Poetry 1 Winter 2016

 

                                                     

 

                                                      It Doesn't Matter How Loud

                                                                   by Simon Perchik

*

It doesn't matter how loud

--you are listening to someone

who isn't here, a love song

 

half covered with dust, half

moves closer as sunlight

brushing against her breasts

 

for their pollen though you

don't sing along, are clutching

a motionless flower between your lips

 

--even without the radio

you are breathed upon, the Earth

made whole from just two lips

 

and that first breeze

still circling the sun

--you are embraced! healed

 

the way each evening closes

is never found though in the dark

you can still hear it falling

 

and the echo helps you make sense

how the same kiss opens only one cry

when two mouths are broken.

 

 

 

Bio: Simon Perchik's poetry has appeared in Partisan Review, The Nation, The New Yorker and elsewhere. 

 

 

Early Morning

 

       by Len Kuntz

 

And in the early morning if there is no friend again

And if the sky is still wearing her blue-black face

Hiding all those stars with the moon behind her skirt

I at least have poems to read

Books and books of them

Each a certain form of sustenance itself

So much so that when I finish

Reading a half-dozen or more

I can scarcely think about breakfast

And those fish outside the window in the lake

And that beaver in the lake too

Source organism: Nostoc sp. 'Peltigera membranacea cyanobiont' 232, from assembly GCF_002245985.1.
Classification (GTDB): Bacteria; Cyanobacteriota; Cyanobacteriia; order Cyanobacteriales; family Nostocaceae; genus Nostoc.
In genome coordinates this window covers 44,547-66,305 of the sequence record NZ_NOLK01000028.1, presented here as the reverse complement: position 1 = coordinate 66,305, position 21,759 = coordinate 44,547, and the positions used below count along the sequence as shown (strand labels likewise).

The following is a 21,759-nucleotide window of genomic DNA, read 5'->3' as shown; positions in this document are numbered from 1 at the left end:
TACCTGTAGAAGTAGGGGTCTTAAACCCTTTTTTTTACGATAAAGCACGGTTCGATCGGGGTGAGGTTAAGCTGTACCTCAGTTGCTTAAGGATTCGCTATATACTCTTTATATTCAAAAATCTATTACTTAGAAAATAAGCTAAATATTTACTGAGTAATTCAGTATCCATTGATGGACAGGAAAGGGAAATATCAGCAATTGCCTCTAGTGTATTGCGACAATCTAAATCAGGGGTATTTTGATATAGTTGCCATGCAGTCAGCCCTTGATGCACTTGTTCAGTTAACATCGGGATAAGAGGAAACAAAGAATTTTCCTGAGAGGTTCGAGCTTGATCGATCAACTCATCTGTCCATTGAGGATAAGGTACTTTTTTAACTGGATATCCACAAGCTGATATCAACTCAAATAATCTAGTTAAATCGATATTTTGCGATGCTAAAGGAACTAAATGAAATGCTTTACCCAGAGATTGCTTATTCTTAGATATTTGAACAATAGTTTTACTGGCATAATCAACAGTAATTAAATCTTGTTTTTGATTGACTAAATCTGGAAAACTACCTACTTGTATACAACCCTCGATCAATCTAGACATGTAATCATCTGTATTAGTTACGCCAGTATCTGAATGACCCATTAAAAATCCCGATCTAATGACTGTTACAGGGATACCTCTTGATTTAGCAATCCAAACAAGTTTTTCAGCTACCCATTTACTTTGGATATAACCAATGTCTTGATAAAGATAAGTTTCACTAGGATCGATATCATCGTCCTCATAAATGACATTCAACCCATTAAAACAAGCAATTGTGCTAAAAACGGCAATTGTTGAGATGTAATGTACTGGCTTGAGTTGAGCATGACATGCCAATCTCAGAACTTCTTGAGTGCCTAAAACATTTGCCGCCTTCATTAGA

And the eagle flying high overhead

They all know what I’ve just learned

That sometimes

When we are most alone and scared

There are places to go

Words to seek like medicine

That can fill our hollow spaces

And heal wounds we thought

We’d wear forever

 

Bio: Len Kuntz is a writer from Washington State and an editor at the online magazine Literary Orphans.  His story collection THE DARK SUNSHINE debuted from Connotation Press in 2014.  You can also find him at lenkuntz.blogspot.com .

 

 

 

A STAGE FOR SORROW AND COMFORT

   by Richard Fein

 

Two women, maybe sisters, are on the corner.

One cries and one wraps her arms around the other.

And around them cars horns blast so ear-splitting loud.

The whole city seems on hold, and so do they,

standing motionless and so desperately clinging.

On that corner, on that ground, comforter and comforted seem frozen

on a sliver of city real estate surrounded by traffic

while city skyscrapers look on.

Two women, maybe sisters, one sobs, the other hugs.

Then they move on, for what else could they do,

but to leave that corner,  that empty stage

where  yet some other human drama will soon be played

before some other audience other than me.

 

Bio :Richard Fein was a finalist in The 2004 New York Center for Book Arts Chapbook Competition A Chapbook of his poems was published by Parallel Press, University of Wisconsin, Madison. He has been published in many web and print journals such as:Reed, Southern Review, Roanoke Review, Skyline Magazine, Birmingham  Poetry Review, Mississippi Review, Paris/atlantic,  Canadian Dimension and many others.